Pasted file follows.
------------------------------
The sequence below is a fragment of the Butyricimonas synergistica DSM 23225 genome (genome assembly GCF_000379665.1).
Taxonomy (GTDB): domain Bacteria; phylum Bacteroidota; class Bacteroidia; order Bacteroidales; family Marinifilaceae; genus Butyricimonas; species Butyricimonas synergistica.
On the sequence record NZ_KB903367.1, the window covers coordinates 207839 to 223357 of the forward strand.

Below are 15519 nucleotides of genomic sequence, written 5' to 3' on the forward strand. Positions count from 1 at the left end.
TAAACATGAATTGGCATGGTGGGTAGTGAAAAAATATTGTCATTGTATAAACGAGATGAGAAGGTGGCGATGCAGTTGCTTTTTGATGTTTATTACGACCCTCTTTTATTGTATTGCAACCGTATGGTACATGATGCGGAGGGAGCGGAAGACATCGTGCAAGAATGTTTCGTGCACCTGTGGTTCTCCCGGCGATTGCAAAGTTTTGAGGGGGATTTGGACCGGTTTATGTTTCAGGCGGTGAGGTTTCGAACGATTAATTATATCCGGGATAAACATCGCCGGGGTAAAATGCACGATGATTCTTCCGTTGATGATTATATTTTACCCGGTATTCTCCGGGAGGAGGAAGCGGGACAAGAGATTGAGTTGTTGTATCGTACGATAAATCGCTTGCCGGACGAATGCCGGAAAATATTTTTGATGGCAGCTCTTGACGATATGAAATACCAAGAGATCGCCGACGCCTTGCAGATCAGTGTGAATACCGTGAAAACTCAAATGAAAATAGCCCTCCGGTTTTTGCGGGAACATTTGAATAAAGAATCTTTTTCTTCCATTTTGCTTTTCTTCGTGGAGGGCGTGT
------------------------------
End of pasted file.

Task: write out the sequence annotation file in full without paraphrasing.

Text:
The sequence below is a fragment of the Butyricimonas synergistica DSM 23225 genome (genome assembly GCF_000379665.1).
Taxonomy (GTDB): domain Bacteria; phylum Bacteroidota; class Bacteroidia; order Bacteroidales; family Marinifilaceae; genus Butyricimonas; species Butyricimonas synergistica.
On the sequence record NZ_KB903367.1, the window covers coordinates 207839 to 223357 of the forward strand.

Below are 15519 nucleotides of genomic sequence, written 5' to 3' on the forward strand. Positions count from 1 at the left end.
TAAACATGAATTGGCATGGTGGGTAGTGAAAAAATATTGTCATTGTATAAACGAGATGAGAAGGTGGCGATGCAGTTGCTTTTTGATGTTTATTACGACCCTCTTTTATTGTATTGCAACCGTATGGTACATGATGCGGAGGGAGCGGAAGACATCGTGCAAGAATGTTTCGTGCACCTGTGGTTCTCCCGGCGATTGCAAAGTTTTGAGGGGGATTTGGACCGGTTTATGTTTCAGGCGGTGAGGTTTCGAACGATTAATTATATCCGGGATAAACATCGCCGGGGTAAAATGCACGATGATTCTTCCGTTGATGATTATATTTTACCCGGTATTCTCCGGGAGGAGGAAGCGGGACAAGAGATTGAGTTGTTGTATCGTACGATAAATCGCTTGCCGGACGAATGCCGGAAAATATTTTTGATGGCAGCTCTTGACGATATGAAATACCAAGAGATCGCCGACGCCTTGCAGATCAGTGTGAATACCGTGAAAACTCAAATGAAAATAGCCCTCCGGTTTTTGCGGGAACATTTGAATAAAGAATCTTTTTCTTCCATTTTGCTTTTCTTCGTGGAGGGCGTGT